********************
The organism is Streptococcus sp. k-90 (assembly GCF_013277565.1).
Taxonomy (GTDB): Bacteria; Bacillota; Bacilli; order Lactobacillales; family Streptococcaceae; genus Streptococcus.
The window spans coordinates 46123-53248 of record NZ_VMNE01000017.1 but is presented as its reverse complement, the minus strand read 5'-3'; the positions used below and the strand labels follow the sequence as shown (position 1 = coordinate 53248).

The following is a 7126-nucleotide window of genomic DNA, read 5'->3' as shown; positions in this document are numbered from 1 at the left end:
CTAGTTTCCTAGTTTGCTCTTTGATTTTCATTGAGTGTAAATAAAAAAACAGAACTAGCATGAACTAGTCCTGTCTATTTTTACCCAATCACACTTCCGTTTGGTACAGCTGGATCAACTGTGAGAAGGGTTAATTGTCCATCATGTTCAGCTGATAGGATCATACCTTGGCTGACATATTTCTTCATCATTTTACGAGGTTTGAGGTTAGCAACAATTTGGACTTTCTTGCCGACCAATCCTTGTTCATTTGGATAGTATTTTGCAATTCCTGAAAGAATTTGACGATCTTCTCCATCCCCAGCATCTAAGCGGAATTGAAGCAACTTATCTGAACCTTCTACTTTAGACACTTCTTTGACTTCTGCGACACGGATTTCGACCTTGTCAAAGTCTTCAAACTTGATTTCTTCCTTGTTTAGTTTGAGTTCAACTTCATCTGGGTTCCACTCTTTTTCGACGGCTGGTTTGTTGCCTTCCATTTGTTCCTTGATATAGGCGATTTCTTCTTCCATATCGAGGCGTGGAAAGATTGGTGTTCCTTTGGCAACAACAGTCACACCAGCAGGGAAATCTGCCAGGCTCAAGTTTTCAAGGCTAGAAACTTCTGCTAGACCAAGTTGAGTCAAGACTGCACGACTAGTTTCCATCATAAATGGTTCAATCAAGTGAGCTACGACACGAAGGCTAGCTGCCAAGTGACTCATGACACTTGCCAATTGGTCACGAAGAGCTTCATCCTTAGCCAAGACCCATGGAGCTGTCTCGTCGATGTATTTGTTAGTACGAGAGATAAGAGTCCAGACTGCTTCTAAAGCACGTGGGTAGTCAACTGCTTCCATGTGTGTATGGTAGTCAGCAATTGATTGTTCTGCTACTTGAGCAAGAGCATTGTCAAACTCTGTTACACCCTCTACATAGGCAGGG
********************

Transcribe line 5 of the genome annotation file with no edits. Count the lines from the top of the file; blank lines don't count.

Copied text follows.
CTAGTTTCCTAGTTTGCTCTTTGATTTTCATTGAGTGTAAATAAAAAAACAGAACTAGCATGAACTAGTCCTGTCTATTTTTACCCAATCACACTTCCGTTTGGTACAGCTGGATCAACTGTGAGAAGGGTTAATTGTCCATCATGTTCAGCTGATAGGATCATACCTTGGCTGACATATTTCTTCATCATTTTACGAGGTTTGAGGTTAGCAACAATTTGGACTTTCTTGCCGACCAATCCTTGTTCATTTGGATAGTATTTTGCAATTCCTGAAAGAATTTGACGATCTTCTCCATCCCCAGCATCTAAGCGGAATTGAAGCAACTTATCTGAACCTTCTACTTTAGACACTTCTTTGACTTCTGCGACACGGATTTCGACCTTGTCAAAGTCTTCAAACTTGATTTCTTCCTTGTTTAGTTTGAGTTCAACTTCATCTGGGTTCCACTCTTTTTCGACGGCTGGTTTGTTGCCTTCCATTTGTTCCTTGATATAGGCGATTTCTTCTTCCATATCGAGGCGTGGAAAGATTGGTGTTCCTTTGGCAACAACAGTCACACCAGCAGGGAAATCTGCCAGGCTCAAGTTTTCAAGGCTAGAAACTTCTGCTAGACCAAGTTGAGTCAAGACTGCACGACTAGTTTCCATCATAAATGGTTCAATCAAGTGAGCTACGACACGAAGGCTAGCTGCCAAGTGACTCATGACACTTGCCAATTGGTCACGAAGAGCTTCATCCTTAGCCAAGACCCATGGAGCTGTCTCGTCGATGTATTTGTTAGTACGAGAGATAAGAGTCCAGACTGCTTCTAAAGCACGTGGGTAGTCAACTGCTTCCATGTGTGTATGGTAGTCAGCAATTGATTGTTCTGCTACTTGAGCAAGAGCATTGTCAAACTCTGTTACACCCTCTACATAGGCAGGG